We have also investigated the immunohistochemical expression of the ETV1 in the synchronous GISTs and adenocarcinomas since it was described as a transcription factor responsible for the differentiation of the interstitial cells of Cajal and to cooperate with KIT to promote GIST tumorigenesis32. However, the ETV1 is not universally expressed in the GISTs but was more frequently found in the early, small tumors (over 60%)33,34. Interestingly, we found similar rate of positivity (6/9) among our cases but with very low ETV1 expression level in all the positive tumors which is a peculiarity among the small indolent GISTs. On the other hand, ETV1 overexpression was shown to contribute to the epithelial to mesenchymal transition (EMT) by the upregulation of Snail expression and to be associated with higher tumor grade and stage in gastric adenocarcinomas35. The number of the patients in our case series is unfortunately too small to draw similar conclusions. Even so, we have carefully examined the adenocarcinomas in order to reveal any tumor budding-related special ETV1 expression pattern as the EMT is a key feature of the tumor budding36. Accordingly, one can speculate that the ETV1 expression level should be lower in the budding tumor cells of the invasion front. However, in our ETV1 positive gastric adenocarcinomas, no difference was apparent in the ETV1 expression pattern between the invasion front and the more central tumor areas. Another possible mechanism that a gastric adenocarcinoma might trigger the proliferation of the ICCs by inducing an elevated ETV1 expression and hereby contribute to the development of a GIST. But we found a significantly reduced ETV1 expression in the tumor cells of synchronous GISTs in comparison with the ICCs of the adjacent gastric wall. This suggests an ETV1-independent tumorigenesis or subsequent activation of antagonistic processes such as the degradation of ETV1 by the tumor suppressor COP137. A further notable finding that all the three ETV1-negative GISTs were associated with ETV1 negativity of the synchronous adenocarcinoma as well (with strong ETV1 expression of the ICCs as internal positive control). However, we used another ETV1 primary antibody than in most of the previous studies since that one is not available anymore. This might be a considerable limitation from the aspect of comparability since instead of the previously described nuclear positivity we observed a different subcellular localization pattern with nuclear/cytoplasmic positivity of the ICCs and prevalent cytoplasmic and scattered nuclear/cytoplasmic positivity in both the GISTs and adenocarcinomas.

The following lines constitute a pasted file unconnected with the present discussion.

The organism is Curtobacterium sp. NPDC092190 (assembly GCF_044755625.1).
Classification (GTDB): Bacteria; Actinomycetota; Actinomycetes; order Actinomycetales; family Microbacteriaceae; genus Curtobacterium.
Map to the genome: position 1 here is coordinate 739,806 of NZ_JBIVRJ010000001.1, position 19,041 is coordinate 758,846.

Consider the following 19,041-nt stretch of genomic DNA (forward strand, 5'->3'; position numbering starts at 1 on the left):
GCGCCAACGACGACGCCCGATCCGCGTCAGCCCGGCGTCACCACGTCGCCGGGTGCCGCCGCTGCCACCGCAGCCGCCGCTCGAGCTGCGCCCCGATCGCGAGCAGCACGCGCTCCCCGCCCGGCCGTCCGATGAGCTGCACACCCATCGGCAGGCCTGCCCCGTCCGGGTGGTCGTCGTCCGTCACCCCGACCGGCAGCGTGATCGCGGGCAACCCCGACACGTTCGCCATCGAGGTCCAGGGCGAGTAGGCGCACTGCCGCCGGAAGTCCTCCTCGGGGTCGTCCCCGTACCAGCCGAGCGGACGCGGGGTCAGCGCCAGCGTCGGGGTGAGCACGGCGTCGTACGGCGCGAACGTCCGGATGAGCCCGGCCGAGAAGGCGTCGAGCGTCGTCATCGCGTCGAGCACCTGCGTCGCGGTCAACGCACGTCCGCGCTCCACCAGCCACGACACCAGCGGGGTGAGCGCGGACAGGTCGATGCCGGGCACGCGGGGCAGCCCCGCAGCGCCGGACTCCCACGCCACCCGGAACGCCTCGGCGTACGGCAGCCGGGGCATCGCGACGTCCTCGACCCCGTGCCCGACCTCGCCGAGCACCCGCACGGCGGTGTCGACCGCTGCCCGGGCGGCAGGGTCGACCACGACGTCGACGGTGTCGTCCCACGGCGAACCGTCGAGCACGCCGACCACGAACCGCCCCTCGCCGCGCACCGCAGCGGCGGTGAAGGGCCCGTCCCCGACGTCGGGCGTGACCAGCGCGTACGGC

Although c-KIT or PDGFRα mutations are frequently present in the early GISTs as well5,10, their prevalence is generally lower in MGs as compared to larger GISTs38,39. Luo and his colleagues published a lower mutation rate in synchronous cases in comparison to solitary GISTs10. Our results provide further support to this, since only six of our cases carried mutations in c-KIT or PDGFRα, whereas the rest three cases proved to be negative for all of the investigated exons. The most frequently mutated exon was the c-KIT exon 11, concordantly with other studies5,6,10,13. One mutation in the exon 18 of the PDGFRα (D842V) is reported to be associated with resistance to imatinib11,40. Furthermore, mutated c-KIT and PDGFRα have been suggested to be involved in the pathogenesis of certain non-GIST tumors as well41,42. However, our gastric adenocarcinomas turned out to be negative for gain-of-function mutations in all of these mutational analyses.

Our approximated TCGA subtyping of adenocarcinomas showed slight differences in the proportional frequency of the four subgroups when being compared to the previous TCGA study12. The EBV-positive and MSI subtypes were underrepresented in our case series as none of our cases were positive for EBV infection (vs. the 8.8% rate in the previous TCGA study) and only one (11.1%) dMMR positive adenocarcinoma was found (vs. 21.7% rate for MSI subtype in the previous TCGA study). On the one hand, however, the low number of cases in our study (9 vs. 295 cases of the previous TCGA study) and the consequently high variability of the proportional frequency between the subgroups can explain these discrepancies. On the other hand, limitations of the used approximation approach for the TCGA subtyping might contribute to the observed slight differences as well. Regardless of the possible inaccuracy, our analysis clearly showed that there is no significant correlation between the TCGA subgroups and the presence of adjacent synchronous MG.

The EBV-positive and MSI gastric adenocarcinomas were reported to be associated with better prognosis in several studies and these tumors showed a higher response rate to immune-checkpoint inhibitors in a clinical trial43,44,45,46,47,48,49. Even though we used precise and sensitive diagnostic tools, lower number of cases of these better-prognosis subtypes were detected in our study, which suggests that adenocarcinomas with synchronous tumor have usually worse overall survival than the expected average prognosis of gastric cancers. Accordingly, as the immune-checkpoint inhibitor therapies are becoming more and more widely available, underrepresentation of the immunogenic EBV-positive and MSI subtypes will further widen the prognostic gap between the adenocarcinomas with and without synchronous MG.

Regarding the concomitant MGs, all cases were microsatellite stable and negative for EBV infection. This together with the absence of c-KIT and PDGFRα mutations in the adenocarcinomas confirm that the major molecular pathways of tumor development are different in gastric adenocarcinomas and adjacent MGs. This is important for a better understanding of the pathogenetic background of synchronous occurrence of GISTs and malignant tumors, which seems to be a relatively frequent event.